Thou shalt not try to stop departments from experimenting with web services and developing skinny applications for their own uses.
The IT department has often been among them the most conservative and change-phobic in the entire company. "That's not the way we do things and we've been doing this 15 years," is a common type of comment from within some IT departments.
Well, some of the things we'd like to do today--we haven't been doing 15 years--so we are making it up as we go along.
And there are a lot of IT things we have been doing for fifteen years and you know what? Why not let the users have a go at designing simple applications for their specific needs? They sometimes need to be changed.
But it is not surprising to get pushback from the IT departments because they have seven layers of legacy systems to keep running and are backed up on new IT projects from the last century. And the last thing IT departments want to do is to sit down with the users to design and implement an application.
That's why it is better to have the users create their own "skinny" applications using some of the software development platforms and tools. These can be the wiki-type software platforms such as those from SocialText and Jotspot. And it can also be the scripting languages such as PHP and using open source databases such as MySQL.
Why not let the users have a go at designing simple applications for their specific needs? Better than giving it to the IT department which doesn't generally communicate well with users and produces a half-useful product half-of the time.
But IT departments are also about control--just one of many departments within each company vying for pole position. The great loss of control for the IT department was the PC revolution. And it certainly was a revolution because departments could use their budgets to buy their own Apple computers, later IBM PCs, and run their own applications when they wanted to run them, thanks to VisiCalc then, and Excel today.
However, the IT departments have gradually reasserted control over the PC hardware. PCs are very much locked down in most companies in that users have a lot less control over the software they can run and the PC itself. Centralized management of PC networks and development of central provisioning technologies have enabled the priests of the glass house to regain control over the hardware and most of the software.
IT users are still bringing in revolutionary technology from the outside world but the battle lines have shifted. The battle between IT users and IT departments has moved away from the PC towards using mobile technologies such as PDAs, which have become much more "personal."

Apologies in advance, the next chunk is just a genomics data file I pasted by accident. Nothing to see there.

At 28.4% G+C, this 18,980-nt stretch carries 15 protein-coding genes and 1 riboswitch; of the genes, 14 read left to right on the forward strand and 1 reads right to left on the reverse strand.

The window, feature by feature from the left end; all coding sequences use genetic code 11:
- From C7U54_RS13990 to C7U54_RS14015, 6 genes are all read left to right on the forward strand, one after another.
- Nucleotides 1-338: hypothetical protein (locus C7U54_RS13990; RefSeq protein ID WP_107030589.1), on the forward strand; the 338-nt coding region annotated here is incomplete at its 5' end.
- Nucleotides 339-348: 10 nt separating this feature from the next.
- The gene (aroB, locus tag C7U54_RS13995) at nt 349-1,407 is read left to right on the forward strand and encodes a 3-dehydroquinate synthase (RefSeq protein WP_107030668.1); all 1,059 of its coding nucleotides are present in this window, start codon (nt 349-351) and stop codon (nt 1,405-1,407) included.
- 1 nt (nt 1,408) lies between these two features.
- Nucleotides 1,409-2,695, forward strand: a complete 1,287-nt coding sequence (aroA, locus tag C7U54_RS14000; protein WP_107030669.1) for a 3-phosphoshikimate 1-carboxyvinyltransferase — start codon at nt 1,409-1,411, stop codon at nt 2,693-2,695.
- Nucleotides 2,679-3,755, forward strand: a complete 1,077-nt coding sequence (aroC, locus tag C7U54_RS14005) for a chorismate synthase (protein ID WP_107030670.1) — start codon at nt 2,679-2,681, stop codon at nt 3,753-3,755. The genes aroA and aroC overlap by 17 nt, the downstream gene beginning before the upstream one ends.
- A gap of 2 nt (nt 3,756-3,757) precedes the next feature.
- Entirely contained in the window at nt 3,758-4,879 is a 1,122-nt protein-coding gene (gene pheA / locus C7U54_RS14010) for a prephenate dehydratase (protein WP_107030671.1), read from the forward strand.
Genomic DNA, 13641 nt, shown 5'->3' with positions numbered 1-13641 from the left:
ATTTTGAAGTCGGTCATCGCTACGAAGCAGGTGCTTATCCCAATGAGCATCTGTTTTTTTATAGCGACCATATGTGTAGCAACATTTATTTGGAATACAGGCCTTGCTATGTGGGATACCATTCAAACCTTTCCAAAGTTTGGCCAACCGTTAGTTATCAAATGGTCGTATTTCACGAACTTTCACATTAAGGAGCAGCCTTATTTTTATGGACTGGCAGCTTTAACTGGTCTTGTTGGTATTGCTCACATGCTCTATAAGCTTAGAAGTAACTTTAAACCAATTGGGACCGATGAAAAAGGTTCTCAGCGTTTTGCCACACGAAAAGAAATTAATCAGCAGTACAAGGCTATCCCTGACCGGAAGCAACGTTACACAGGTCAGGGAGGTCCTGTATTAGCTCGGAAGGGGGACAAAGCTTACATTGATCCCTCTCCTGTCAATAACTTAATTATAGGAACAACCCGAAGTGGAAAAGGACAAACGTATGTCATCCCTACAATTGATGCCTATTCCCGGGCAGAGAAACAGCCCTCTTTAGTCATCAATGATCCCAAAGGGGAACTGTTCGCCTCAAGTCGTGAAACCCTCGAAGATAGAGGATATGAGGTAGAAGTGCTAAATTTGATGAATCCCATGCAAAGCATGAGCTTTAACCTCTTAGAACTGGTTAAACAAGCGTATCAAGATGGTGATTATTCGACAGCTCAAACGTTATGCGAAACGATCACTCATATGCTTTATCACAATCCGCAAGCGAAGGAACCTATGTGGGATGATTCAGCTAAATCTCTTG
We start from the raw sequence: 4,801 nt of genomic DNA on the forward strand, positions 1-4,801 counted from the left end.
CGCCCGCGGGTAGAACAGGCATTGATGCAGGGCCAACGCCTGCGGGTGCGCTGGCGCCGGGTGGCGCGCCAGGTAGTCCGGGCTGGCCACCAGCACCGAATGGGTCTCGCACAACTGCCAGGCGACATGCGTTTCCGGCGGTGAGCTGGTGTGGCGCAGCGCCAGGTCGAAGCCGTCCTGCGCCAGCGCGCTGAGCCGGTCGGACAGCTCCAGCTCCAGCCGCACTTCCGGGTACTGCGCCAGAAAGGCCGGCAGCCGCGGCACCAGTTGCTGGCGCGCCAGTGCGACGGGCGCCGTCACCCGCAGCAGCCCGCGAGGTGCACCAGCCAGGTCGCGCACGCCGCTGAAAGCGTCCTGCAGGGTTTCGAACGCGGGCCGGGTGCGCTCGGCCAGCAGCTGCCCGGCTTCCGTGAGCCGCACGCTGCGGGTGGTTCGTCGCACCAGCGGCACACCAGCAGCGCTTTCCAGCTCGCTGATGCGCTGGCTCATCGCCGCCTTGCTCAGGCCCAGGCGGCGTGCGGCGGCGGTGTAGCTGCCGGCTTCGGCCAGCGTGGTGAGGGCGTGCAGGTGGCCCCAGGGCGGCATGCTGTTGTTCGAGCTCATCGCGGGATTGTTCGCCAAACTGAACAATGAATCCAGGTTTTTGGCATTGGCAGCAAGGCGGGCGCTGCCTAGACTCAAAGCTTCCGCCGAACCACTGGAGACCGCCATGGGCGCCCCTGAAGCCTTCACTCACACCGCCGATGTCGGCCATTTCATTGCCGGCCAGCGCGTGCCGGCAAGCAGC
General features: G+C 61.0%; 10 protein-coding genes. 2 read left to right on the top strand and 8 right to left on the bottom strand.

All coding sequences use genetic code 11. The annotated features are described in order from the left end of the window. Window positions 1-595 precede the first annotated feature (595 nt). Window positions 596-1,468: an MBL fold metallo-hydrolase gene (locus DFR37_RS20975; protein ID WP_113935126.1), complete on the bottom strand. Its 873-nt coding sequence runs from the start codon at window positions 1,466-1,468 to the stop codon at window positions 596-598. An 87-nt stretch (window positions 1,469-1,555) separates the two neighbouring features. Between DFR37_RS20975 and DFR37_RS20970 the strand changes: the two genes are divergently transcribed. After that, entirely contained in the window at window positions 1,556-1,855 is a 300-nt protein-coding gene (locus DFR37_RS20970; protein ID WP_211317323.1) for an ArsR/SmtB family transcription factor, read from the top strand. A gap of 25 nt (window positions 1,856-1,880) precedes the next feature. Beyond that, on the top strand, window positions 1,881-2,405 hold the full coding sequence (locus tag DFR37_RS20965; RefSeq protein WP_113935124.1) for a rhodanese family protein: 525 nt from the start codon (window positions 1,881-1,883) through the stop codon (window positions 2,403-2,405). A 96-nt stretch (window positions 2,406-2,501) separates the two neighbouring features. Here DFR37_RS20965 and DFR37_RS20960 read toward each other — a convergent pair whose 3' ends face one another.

And departments have also been interested in developing and using collaborative applications based on web services.
The mobile push has been going on for a while now, and IT departments have given in on that one despite initially strong pushback based on security concerns. The skinny application development is based on using wiki-type online web services platforms.
Joe Kraus, CEO of Jotspot, says that the Jot wiki platform can replace the "Excel based applications combined with email which is the way a lot of departments run collaborative projects, and it's messy."
Ross Mayfield, of SocialText delivers the same kind of message. "There are a lot more easier ways to do things than to email Excel spreadsheets to each other."
Here are some examples of simple, skinny applications at http://www.jot.com/gallery/ and http://www.socialtext.com/products/howtos.
It is said that only 20 per cent of an application's features are accessed by most users but I would wager it is more like five per cent.
And needing just five percent - users can use the modern software development platforms to create their 5 per cent solutions for almost anything they need.
Our IT Commandments:
- Thou shalt not outsource mission critical functions
- Thou shalt not pretend
- Thou shalt honor and empower thy (Unix) sysadmins
- Thou shalt leave the ideology to someone else
- Thou shalt not condemn departments doing their own IT
- Thou shalt put thy users first, above all else
- Thou shalt give something back to the community
- Thou shalt not use nonsecure protocols on thy network
- Thou shalt free thy content
- Thou shalt not ignore security risks when choosing platforms
- Thou shalt not fear change
- Thou shalt document all thy works
- Thou shalt loosely couple